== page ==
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LLNL NESHAPs project 1997 annual report

Description: NESHAP`s limits the emission of radionuclides to the ambient air from DOE facilities to levels resulting in an annual effective dose equivalent (EDE) of 10 mrem (100 ({mu}Sv) to any member of the public The EDEs for the Lawrence Livermore National Laboratory (LLNL) site- wide maximally exposed members of the public from 1997 operations were Livermore site. 0 097 mrem (0 97 {mu}Sv) (80% from point-source emissions), 20% from diffuse-source emissions), Site 300 0 014 mrem (O 14 {mu}Sv) (38% from point-source emissions, 62% from diffuse-source emissions) The EDEs were generally calculated using the EPA-approved CAP88-PC air- dispersion/dose-assessment model Site-specific meteorological data, stack flow data, and emissions estimates based on radionuclide inventory data or continuous-monitoring systems data were the specific input to CAP88-PC for each modeled source.
Date: June 1, 1998
Creator: Gallegos, G.M.
Partner: UNT Libraries Government Documents Department

Radionuclide Air Emission Report for 2007

Description: Berkeley Lab operates facilities where radionuclides are handled and stored. These facilities are subject to the U.S. Environmental Protection Agency (EPA) radioactive air emission regulations in Code of Federal Regulations (CFR) Title 40, Part 61, Subpart H (EPA 1989). The EPA regulates radionuclide emissions that may be released from stacks or vents on buildings where radionuclide production or use is authorized or that may be emitted as diffuse sources. In 2007, all Berkeley Lab sources were minor stack or building emissions sources of radionuclides (sources resulting in a potential dose of less than 0.1 mrem/yr [0.001 mSv/yr]), there were no diffuse emissions, and there were no unplanned emissions. Emissions from minor sources either were measured by sampling or monitoring or were calculated based on quantities received for use or produced during the year. Using measured and calculated emissions, and building-specific and common parameters, Laboratory personnel applied the EPA-approved computer code, CAP88-PC, Version 3.0, to calculate the effective dose equivalent to the maximally exposed individual (MEI). The effective dose equivalent from all sources at Berkeley Lab in 2007 is 1.2 x 10{sup -2} mrem/yr (1.2 x 10{sup -4} mSv/yr) to the MEI, well below the 10 mrem/yr (0.1 mSv/yr) EPA dose standard. The location of the MEI is at the University of California (UC) Lawrence Hall of Science, a public science museum about 1500 ft (460 m) east of Berkeley Lab's Building 56. The estimated collective effective dose equivalent to persons living within 50 mi (80 km) of Berkeley Lab is 3.1 x 10{sup -1} person-rem (3.1 x 10{sup -3} person-Sv) attributable to the Lab's airborne emissions in 2007.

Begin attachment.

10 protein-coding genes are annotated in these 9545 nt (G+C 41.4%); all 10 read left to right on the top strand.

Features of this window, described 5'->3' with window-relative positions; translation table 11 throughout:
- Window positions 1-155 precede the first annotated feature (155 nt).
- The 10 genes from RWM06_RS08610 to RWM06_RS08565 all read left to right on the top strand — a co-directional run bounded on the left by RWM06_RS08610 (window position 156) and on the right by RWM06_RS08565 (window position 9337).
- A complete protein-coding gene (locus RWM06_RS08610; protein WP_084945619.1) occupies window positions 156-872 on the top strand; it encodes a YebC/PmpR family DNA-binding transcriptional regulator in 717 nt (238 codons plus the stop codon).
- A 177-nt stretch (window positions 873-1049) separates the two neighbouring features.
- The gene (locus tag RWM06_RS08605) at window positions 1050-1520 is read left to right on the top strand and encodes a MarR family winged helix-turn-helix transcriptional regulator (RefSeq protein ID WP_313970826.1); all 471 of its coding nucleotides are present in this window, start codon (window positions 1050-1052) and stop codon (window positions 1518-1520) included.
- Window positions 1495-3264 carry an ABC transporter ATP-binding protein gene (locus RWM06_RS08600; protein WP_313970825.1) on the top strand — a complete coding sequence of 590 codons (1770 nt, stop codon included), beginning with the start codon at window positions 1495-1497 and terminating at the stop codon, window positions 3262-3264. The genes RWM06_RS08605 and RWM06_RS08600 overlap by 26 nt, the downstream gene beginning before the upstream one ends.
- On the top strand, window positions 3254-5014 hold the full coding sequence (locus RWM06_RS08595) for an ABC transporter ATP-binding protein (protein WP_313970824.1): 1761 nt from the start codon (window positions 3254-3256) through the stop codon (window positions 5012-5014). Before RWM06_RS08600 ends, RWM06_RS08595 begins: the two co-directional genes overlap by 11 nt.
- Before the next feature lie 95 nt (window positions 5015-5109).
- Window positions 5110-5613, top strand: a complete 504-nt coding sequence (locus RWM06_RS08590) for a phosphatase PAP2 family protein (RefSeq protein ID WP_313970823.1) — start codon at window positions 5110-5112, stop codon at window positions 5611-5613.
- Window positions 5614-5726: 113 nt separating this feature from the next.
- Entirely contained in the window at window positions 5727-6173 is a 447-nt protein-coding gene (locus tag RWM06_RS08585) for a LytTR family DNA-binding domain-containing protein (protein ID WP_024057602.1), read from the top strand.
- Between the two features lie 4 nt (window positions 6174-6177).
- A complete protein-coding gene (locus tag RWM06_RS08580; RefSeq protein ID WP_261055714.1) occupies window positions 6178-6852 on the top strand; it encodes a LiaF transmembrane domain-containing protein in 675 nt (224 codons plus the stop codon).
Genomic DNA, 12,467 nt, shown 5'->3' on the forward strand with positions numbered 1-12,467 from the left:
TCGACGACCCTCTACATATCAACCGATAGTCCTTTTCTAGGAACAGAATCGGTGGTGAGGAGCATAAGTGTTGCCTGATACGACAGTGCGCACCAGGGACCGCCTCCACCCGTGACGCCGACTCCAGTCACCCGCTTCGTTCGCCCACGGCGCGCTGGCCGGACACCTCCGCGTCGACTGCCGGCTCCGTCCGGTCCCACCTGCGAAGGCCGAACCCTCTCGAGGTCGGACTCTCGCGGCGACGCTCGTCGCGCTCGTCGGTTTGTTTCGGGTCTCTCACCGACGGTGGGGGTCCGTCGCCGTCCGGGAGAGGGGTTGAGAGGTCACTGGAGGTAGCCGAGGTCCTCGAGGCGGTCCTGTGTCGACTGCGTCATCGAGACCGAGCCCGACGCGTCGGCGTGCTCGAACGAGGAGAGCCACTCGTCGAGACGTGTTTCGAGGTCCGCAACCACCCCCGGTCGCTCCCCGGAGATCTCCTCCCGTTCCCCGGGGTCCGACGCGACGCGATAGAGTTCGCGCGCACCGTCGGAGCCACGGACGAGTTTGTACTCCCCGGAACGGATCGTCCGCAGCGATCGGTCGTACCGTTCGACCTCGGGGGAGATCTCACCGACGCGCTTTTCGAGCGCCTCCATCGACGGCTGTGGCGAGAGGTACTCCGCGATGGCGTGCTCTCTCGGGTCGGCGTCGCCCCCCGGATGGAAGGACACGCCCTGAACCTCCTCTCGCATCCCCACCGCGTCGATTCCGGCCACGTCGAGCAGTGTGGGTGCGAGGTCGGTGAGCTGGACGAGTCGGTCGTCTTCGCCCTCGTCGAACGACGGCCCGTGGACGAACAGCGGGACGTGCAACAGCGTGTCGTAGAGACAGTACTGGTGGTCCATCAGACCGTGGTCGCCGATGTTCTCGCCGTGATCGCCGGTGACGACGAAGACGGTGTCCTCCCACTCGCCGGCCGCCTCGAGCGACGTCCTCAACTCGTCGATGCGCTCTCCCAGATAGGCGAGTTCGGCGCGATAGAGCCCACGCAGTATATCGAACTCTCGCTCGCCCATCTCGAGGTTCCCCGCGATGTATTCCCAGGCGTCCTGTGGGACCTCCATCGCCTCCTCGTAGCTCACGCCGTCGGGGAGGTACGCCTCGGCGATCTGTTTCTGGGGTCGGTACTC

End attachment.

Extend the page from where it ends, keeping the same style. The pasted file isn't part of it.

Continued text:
Date: June 13, 2008
Creator: Wahl, Linnea & Wahl, Linnea
Partner: UNT Libraries Government Documents Department

Radionuclide Air Emission Report for 2008